In the case of the Schiaparelli lander of the ExoMars mission, scientists found that a software glitch could have forced the lander’s parachute to separate sooner than necessary, causing the lander to crash at 300 km/hr. This information wouldn’t have been available now if not for the GMRT.
In fact, scientists have also noted a difference between data received at the GMRT and that collected by probes orbiting Mars when Schiaparelli stopped working, and are currently following this up.
The GMRT experiment
The Schiaparelli lander had been equipped with an ultra-high frequency (UHF) radio onboard to allow it to communicate with orbiters currently around Mars; the orbiters would’ve then relayed the signal to receiving stations on Earth. But with the ExoMars mission, scientists wanted to experiment with the GMRT – even though Schiaparelli’s UHF radio wasn’t powerful enough to transmit all the way to Earth, a distance of 54 million km, the telescope seemed sensitive enough to be able to pick that up.
According to Thomas Ormston, a spacecraft operations engineer at the European Space Operations Centre in Darmstadt, Germany, “In practice testing during Schiaparelli separation from the [ExoMars orbiter], we did see the weak trace of the signal from the lander at GMRT” with only 18 telescopes in the array available at the time. Ormston also wrote that there had been some concerns during the descent phase that GMRT might not receive the signal if Schiaparelli’s radio was facing away.
McDowell clarified that “the amount of radio interference in [the radio] waveband is lower in Maharashtra than in some other parts of the world where there are radio telescopes”. According to the NCRA, which operates the GMRT, “Manmade radio interference is considerably lower in this part of the spectrum in India.”
Good for Russia and India
Moreover, the ExoMars mission is being conducted in two phases. The first just finished while the second begins in 2020, when the European Space Agency (ESA) and its Russian counterpart Roscosmos will jointly deploy a rover on the martian surface. Knowing now as to what killed the lander, as opposed to 12 years down the line, will be of great help in lowering the rover properly. “GMRT is a world-class instrument, recently upgraded with new receivers, and was able to detect the very faint signal,” McDowell explained. “That signal will help engineers study the ExoMars EDM lander’s descent, both seeing how well the bits that work did work and seeing what went wrong with the bits that didn’t.”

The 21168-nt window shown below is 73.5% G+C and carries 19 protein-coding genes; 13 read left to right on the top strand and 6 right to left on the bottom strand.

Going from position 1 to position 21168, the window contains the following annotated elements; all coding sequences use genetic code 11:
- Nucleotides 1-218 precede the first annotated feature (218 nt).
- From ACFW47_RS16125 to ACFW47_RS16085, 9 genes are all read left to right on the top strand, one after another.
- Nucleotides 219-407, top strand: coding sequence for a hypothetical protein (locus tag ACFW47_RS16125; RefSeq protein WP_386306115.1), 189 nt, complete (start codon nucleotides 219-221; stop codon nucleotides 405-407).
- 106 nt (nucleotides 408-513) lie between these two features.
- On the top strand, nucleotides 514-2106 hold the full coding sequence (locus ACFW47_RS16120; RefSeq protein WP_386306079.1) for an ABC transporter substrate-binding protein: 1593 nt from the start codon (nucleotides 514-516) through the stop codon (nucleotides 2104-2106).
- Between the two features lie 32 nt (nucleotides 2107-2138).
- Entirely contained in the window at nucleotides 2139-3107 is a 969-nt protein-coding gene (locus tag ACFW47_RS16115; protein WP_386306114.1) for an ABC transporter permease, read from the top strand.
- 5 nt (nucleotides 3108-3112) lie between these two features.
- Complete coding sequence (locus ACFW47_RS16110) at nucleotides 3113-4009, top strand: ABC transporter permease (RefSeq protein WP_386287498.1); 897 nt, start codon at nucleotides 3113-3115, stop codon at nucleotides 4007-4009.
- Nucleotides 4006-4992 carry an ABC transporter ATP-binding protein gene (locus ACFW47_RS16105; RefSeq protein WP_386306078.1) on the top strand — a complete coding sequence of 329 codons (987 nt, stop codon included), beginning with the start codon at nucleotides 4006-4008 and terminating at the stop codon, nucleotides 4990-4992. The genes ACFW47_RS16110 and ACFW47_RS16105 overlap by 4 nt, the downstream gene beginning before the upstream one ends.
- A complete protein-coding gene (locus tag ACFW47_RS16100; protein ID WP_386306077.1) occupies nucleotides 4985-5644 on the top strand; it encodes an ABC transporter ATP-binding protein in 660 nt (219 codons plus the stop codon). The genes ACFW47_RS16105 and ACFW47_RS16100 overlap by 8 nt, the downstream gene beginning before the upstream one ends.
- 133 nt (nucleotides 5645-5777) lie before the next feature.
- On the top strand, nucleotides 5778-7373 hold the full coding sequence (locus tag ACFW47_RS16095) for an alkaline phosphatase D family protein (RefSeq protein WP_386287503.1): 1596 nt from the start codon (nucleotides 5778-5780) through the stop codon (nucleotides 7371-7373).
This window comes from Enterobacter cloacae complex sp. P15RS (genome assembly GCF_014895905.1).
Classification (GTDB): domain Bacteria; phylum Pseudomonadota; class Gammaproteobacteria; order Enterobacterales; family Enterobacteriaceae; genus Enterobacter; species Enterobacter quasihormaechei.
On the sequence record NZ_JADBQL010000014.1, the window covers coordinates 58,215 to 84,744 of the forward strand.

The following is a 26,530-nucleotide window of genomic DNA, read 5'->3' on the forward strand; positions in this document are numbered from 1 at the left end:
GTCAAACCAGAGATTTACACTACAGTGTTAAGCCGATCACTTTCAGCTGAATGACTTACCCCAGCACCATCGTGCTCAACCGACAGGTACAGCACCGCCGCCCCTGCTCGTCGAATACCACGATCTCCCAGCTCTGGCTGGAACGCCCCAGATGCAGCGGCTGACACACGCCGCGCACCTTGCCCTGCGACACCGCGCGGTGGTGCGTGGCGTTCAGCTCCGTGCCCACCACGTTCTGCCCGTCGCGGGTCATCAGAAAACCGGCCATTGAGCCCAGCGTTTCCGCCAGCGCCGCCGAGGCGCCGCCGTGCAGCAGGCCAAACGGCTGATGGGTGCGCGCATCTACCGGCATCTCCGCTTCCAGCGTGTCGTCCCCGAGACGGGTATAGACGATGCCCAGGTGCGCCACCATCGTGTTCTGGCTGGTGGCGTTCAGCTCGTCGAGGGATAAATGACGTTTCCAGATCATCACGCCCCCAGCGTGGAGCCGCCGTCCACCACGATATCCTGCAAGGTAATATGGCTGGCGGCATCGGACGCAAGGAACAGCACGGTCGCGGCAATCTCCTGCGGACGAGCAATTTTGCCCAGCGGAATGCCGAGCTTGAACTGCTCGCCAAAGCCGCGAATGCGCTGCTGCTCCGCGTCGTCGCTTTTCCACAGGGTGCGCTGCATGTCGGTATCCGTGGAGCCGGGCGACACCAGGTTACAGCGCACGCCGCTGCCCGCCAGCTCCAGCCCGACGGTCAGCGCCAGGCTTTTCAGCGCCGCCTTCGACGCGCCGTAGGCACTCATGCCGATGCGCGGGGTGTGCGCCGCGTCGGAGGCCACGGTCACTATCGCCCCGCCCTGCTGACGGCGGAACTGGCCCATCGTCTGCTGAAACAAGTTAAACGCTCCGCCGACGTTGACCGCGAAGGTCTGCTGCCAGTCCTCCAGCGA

According to people familiar with the upgrades, NASA’s Jet Propulsion Laboratory in Pasadena, California, helped equip GMRT with the special receivers.
That the GMRT experiment was a success is also good news for Russia as well as India. Between 1960 and 1988, the USSR participated in 17 missions to Mars; and between 1996 and 2016, in three (including Schiaparelli). And in these 20 missions, the Russians have found success only in two missions – the last time in 1973. Even then, the Mars 5 mission lasted just nine days against its planned lifetime of at least one year. In fact, the USSR/Russia’s last successful interplanetary expedition was the Vega program to Venus, followed by a flyby of Halley’s comet, that concluded in 1985.
Though ESA has declared the Schiaparelli part of the mission a success (because it did demonstrate that its way of landing almost worked), its landing gear was built by Russian engineers, the same people who will be responsible for landing the rover in 2021. With GMRT data – as McDowell said – they will know now what bits worked and what didn’t.
As for India: the Indian Space Research Organisation (ISRO) plans to launch a rover as well as a lander on Mars between 2020 and 2022, in a mission it has called Mangalyaan 2. As with the previous mission, which succeeded in September 2014 when the Mars Orbiter got into orbit around Mars, the rover and lander may also be successful on ISRO’s first try. And the GMRT could play an important role in ensuring that.